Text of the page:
Election 2019 Colorado Voting Booth

A lone voter fills out a ballot in the lobby of the Denver Elections Division early Tuesday, Nov. 5, 2019, in downtown Denver.

A conservative group officially launched on Thursday to make the case for the national popular vote compact in Colorado.

The group, called Conservatives for Yes on National Popular Vote, says being part of the compact “will force candidates to campaign in every state – red, blue and purple – in every presidential election.”

The national popular vote law, passed by the Democratic-controlled legislature along party lines last session and signed by Gov. Jared Polis, added the state to the compact, which requires the state’s nine electoral college votes be cast for the presidential candidate who wins the national popular vote once enough states join the compact.

"The National Popular Vote Interstate Compact will make every voter in Colorado relevant, which will be a win for Colorado conservatives," the group's campaign manager, Dennis Lennox, said. "Under National Popular Vote we will move from electing a president of the Battleground States to a president of the United States."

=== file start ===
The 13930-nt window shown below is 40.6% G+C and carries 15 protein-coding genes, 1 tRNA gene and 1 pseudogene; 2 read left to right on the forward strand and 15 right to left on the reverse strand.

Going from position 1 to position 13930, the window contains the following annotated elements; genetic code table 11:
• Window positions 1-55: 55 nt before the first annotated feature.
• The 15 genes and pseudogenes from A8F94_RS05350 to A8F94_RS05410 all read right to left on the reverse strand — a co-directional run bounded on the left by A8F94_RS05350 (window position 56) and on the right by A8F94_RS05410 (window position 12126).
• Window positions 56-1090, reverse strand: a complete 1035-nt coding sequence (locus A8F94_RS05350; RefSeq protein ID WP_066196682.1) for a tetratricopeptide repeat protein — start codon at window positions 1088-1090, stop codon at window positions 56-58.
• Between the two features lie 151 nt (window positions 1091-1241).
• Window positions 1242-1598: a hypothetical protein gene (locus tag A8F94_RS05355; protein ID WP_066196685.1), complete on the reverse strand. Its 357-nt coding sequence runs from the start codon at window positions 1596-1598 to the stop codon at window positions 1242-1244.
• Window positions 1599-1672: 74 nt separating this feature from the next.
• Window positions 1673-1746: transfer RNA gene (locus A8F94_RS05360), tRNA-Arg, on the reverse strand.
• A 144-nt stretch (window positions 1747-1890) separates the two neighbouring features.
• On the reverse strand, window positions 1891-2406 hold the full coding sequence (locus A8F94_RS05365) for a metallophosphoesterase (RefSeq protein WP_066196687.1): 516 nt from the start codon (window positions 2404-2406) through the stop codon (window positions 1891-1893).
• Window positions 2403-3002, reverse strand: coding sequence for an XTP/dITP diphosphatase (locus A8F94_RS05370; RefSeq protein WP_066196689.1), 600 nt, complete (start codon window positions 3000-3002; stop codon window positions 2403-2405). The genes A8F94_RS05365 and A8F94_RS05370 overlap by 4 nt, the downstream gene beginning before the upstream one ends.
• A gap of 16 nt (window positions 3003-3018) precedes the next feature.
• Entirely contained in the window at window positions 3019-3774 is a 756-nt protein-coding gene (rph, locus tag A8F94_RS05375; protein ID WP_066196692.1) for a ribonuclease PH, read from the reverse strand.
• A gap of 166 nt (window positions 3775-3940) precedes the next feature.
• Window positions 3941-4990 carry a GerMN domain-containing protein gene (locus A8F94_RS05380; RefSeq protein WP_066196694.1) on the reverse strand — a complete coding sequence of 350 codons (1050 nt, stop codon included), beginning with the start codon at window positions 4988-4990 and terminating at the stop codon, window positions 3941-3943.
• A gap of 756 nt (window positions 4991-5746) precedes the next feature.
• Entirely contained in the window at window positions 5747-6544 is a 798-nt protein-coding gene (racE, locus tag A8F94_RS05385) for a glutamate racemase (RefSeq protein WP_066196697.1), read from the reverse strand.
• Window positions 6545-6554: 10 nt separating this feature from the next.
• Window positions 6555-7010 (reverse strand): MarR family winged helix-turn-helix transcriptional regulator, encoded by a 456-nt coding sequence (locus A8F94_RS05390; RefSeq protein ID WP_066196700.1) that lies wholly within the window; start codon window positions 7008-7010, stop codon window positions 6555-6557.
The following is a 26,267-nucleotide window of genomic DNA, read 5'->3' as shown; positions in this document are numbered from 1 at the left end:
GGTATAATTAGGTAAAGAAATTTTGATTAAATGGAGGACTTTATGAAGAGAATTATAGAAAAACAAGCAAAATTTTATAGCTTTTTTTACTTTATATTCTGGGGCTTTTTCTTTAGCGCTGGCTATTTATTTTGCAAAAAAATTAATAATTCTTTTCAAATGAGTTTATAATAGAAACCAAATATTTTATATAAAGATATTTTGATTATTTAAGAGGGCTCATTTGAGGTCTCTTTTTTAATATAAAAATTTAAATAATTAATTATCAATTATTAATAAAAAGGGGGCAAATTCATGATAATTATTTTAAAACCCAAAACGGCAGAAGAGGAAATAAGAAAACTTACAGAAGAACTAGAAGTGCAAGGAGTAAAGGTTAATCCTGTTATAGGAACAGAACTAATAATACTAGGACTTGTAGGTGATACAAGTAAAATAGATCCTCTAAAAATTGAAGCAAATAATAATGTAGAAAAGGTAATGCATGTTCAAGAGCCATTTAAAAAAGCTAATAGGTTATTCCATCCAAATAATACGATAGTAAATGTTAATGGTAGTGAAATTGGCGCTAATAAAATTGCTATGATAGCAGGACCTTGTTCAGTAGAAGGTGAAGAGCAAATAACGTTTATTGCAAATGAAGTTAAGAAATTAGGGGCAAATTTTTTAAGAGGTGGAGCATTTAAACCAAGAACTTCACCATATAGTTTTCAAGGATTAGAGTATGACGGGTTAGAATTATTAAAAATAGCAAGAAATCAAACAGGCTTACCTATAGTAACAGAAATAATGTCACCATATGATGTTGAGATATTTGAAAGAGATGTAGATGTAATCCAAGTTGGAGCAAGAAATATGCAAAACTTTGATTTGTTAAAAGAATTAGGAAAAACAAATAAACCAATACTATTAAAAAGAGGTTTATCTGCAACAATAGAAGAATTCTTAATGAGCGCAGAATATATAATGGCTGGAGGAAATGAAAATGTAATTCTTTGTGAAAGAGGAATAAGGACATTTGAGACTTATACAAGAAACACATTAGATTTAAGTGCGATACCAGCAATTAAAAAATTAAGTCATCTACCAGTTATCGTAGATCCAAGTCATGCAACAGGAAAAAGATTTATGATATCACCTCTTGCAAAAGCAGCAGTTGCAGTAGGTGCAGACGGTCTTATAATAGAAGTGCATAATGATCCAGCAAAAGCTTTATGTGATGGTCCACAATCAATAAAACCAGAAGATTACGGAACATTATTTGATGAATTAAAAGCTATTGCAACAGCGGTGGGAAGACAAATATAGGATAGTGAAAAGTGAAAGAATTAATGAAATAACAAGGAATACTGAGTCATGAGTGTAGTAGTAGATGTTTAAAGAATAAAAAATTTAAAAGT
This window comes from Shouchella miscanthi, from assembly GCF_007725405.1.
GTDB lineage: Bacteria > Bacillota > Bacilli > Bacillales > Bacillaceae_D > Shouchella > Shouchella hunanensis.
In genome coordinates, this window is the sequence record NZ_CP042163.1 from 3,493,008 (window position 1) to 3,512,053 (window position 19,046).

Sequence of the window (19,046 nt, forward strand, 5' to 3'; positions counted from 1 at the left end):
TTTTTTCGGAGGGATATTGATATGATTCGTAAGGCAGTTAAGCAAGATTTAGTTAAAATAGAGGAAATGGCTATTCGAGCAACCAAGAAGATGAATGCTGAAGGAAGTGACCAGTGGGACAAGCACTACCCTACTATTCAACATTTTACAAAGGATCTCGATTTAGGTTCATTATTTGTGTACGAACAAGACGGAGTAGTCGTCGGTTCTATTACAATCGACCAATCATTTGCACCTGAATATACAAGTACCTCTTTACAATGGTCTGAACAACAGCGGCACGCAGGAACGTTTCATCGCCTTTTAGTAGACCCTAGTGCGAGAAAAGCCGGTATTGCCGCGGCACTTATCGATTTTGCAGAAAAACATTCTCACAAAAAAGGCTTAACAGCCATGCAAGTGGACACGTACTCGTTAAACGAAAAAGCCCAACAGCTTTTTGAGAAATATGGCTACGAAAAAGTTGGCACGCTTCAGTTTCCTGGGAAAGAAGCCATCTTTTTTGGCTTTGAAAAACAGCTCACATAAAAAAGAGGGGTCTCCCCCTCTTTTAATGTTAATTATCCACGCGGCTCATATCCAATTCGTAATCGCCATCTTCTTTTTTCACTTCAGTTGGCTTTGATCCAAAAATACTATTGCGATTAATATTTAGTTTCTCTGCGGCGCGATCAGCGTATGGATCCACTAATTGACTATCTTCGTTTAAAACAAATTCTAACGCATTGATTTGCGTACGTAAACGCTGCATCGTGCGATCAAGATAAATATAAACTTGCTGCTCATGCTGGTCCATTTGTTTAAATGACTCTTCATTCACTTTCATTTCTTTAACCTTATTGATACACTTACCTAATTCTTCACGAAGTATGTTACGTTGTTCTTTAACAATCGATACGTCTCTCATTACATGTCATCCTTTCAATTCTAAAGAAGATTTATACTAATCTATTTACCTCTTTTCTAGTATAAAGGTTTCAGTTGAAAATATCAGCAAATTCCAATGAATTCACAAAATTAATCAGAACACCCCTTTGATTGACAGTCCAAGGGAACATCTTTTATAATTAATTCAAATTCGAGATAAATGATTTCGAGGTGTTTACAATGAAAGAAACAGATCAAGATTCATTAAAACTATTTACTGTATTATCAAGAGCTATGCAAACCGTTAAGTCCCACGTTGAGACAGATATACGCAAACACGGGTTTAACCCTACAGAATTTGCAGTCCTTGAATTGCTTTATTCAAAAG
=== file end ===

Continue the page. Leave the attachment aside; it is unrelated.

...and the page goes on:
The law, however, was challenged and voters will decide on a referendum about the issue in November. The referendum is supported by Protect Colorado's Vote, which questions the law’s constitutionality and argues being part of the compact cedes Colorado’s votes to other states.

"The reality is that Colorado will not be a battleground state in the 2020 presidential election, which means more than 1.2 million Colorado voters will be marginalized for the fourth presidential election in a row," Lennox added. "This will change under a national popular vote because every Coloradan will be permanently relevant."

The group says that 15 states and the District of Columbia so far have joined the compact, totaling 196 electoral college votes. The compact would take effect once enough states join to reach 270 electoral college votes.

Regional Editor

Derek Draplin is a regional editor at The Center Square. He previously worked as an opinion producer at Forbes, and as a reporter at Michigan Capitol Confidential and The Detroit News. He’s also an editor at The Daily Caller.